Lubetich v. United States
Annotate this Case
315 U.S. 57 (1942)
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U.S. Supreme Court
Lubetich v. United States, 315 U.S. 57 (1942)
Lubetich v. United States
Argued December 17, 1941
Decided January 19, 1942
315 U.S. 57
APPEAL FROM THE DISTRICT COURT OF THE UNITED STATES
FOR THE WESTERN DISTRICT OF WASHINGTON
2. That the application was for either a common carrier certificate or a contract carrier permit, rather than for only a contract carrier permit, does not distinguish this case from the Rosenblum and Margolies cases. P. 315 U. S. 59.
3. The Commission's order denying "grandfather" right to the applicant in this case is not vitiated by absence of findings as to whether the common carrier with whom the applicant's arrangements for hauling were made was acting as a broker during the period in question, and as to whether the applicant's name was carried on his equipment. Findings on these two points were not "quasi-jurisdictional." P. 315 U. S. 59.
39 F.Supp. 780 affirmed.
Appeal from a decree of a District Court of three judges dismissing a petition to set aside an order of the Interstate Commerce Commission under the Motor Carrier Act of 1935.
MR. JUSTICE MURPHY delivered the opinion of the Court.
This is a companion case to United States v. N.E. Rosenblum Truck Lines, Inc., and United States v. Margolies, ante, p. 315 U. S. 50. It is a direct appeal from the final decree of a specially constituted three-judge district court [Footnote 1] dismissing appellant's petition to set aside an order of the Interstate Commerce Commission denying appellant's application under the "grandfather" clauses of Sections 206(a) and 209(a) of the Motor Carrier Act of 1935 [Footnote 2] for operating authority as a "common" or "contract" carrier by motor vehicle.
The Commission's findings [Footnote 3] show that appellant's method of operations was substantially the same as that of appellees in the Rosenblum and the Margolies cases. Appellant operated between Los Angeles and Seattle. and held permits from the States of California, Oregon, and Washington. Between June, 1935, and January, 1938, most, if not all, of the traffic handled by appellant was solicited and billed by other motor carriers and moved in appellant's vehicles only between the terminals of those other carriers. From April, 1937, until January, 1938, appellant hauled exclusively for a single common carrier, Hendricks Refrigerated Truck Lines, Inc. The goods moved on Hendricks' bills of lading, and its tariff rates were applied. Appellant requested loading instructions from, and reported
loadings to, Hendricks. Appellant received the total revenue less ten percent on southbound loads and the total revenue on northbound loads. On "express" traffic, he received a flat rate of eighty cents per hundred pounds. Shippers' claims generally were paid in the first instance by Hendricks, and then charged back to appellant.
In January, 1938, appellant engaged a solicitor of his own, established terminals, and apparently discontinued the operations previously conducted in connection with other carriers.
On the basis of its findings, the Commission concluded that the service performed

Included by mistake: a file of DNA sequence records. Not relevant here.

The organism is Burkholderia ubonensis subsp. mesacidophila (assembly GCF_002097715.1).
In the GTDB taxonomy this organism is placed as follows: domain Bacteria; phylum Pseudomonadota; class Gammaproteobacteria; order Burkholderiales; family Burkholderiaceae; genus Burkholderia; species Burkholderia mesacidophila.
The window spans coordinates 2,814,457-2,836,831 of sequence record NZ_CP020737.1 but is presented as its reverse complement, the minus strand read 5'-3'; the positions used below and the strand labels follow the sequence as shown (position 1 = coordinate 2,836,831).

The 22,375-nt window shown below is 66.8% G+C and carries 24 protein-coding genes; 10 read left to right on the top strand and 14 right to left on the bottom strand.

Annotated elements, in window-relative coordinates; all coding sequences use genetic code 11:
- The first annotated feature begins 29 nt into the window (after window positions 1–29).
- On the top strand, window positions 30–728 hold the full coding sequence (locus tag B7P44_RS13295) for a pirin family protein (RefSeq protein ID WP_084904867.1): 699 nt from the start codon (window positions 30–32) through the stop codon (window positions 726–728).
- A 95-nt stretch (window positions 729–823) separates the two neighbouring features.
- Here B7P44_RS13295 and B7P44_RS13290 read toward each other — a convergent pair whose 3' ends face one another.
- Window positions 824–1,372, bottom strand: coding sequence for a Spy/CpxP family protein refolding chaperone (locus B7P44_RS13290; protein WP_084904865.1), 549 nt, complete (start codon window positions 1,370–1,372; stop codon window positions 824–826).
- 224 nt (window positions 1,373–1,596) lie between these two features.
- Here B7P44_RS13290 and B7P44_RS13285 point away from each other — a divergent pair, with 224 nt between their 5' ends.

"was not the fulfillment of engagements in consequence of a holding out to the general public, but primarily was the hauling of traffic for motor common carriers. [Footnote 4]"
While the application in the instant case is for a common carrier certificate, or, in the alternative, for a contract carrier permit, rather than for a contract carrier permit, as in United States v. N.E. Rosenblum Truck Lines, Inc. and United States v. Margolies, that difference is without legal significance. The question in both situations is whether the applicant was a carrier, either common or contract, within the meaning of the Act prior to June, 1935, and continuously thereafter to the date of the hearing. For the reasons set forth in the Rosenblum and Margolies cases, the decision below must be affirmed.
We have considered and found without substance appellant's argument that findings as to whether Hendricks was acting as a broker during the period in question and as to whether appellant's name was carried on his equipment were "quasi-jurisdictional," and that the absence of findings on those points renders the order void. Neither finding was here essential to the existence of authority
to enter the order, and hence was not "quasi-jurisdictional." Cf. United States v. Baltimore & Ohio R. Co., 293 U. S. 454, 293 U. S. 462-463; Florida v. United States, 282 U. S. 194, 282 U. S. 214-215. One of the findings of the Commission, which appellant may not attack, [Footnote 5] was that appellant hauled "for Hendricks, a common carrier by motor vehicle," and the Commission was satisfied from the evidence before it that Hendricks, and not the appellant, was the carrier in respect to the operations in which appellant was engaged. It was therefore immaterial whether Hendricks acted as a broker in connection with some other operations. Whether appellant's name was on his equipment can only be a factor bearing on the ultimate issue. It is in no sense "quasi-jurisdictional."
MR. JUSTICE ROBERTS took no part in the consideration or decision of this case.
Convened pursuant to the Urgent Deficiencies Act of 1913, 38 Stat. 220, 28 U.S.C. §§ 47 and 47a, and § 205(h) of the Motor Carrier Act of 1935, rearranged by the Transportation Act of 1940, 54 Stat. 899, as § 205(g) of Part II of the Interstate Commerce Act.
The Motor Carrier Act of 1935 is now designated as Part II of the Interstate Commerce Act. 54 Stat. 919.
Since the evidence upon which these findings were made is not included in the record before us, appellant may not here attack them. Mississippi Valley Barge Line Co. v. United States, 292 U. S. 282, 292 U. S. 286, and cases cited.
24 M.C.C. 141 at 147.
See Note 3 ante.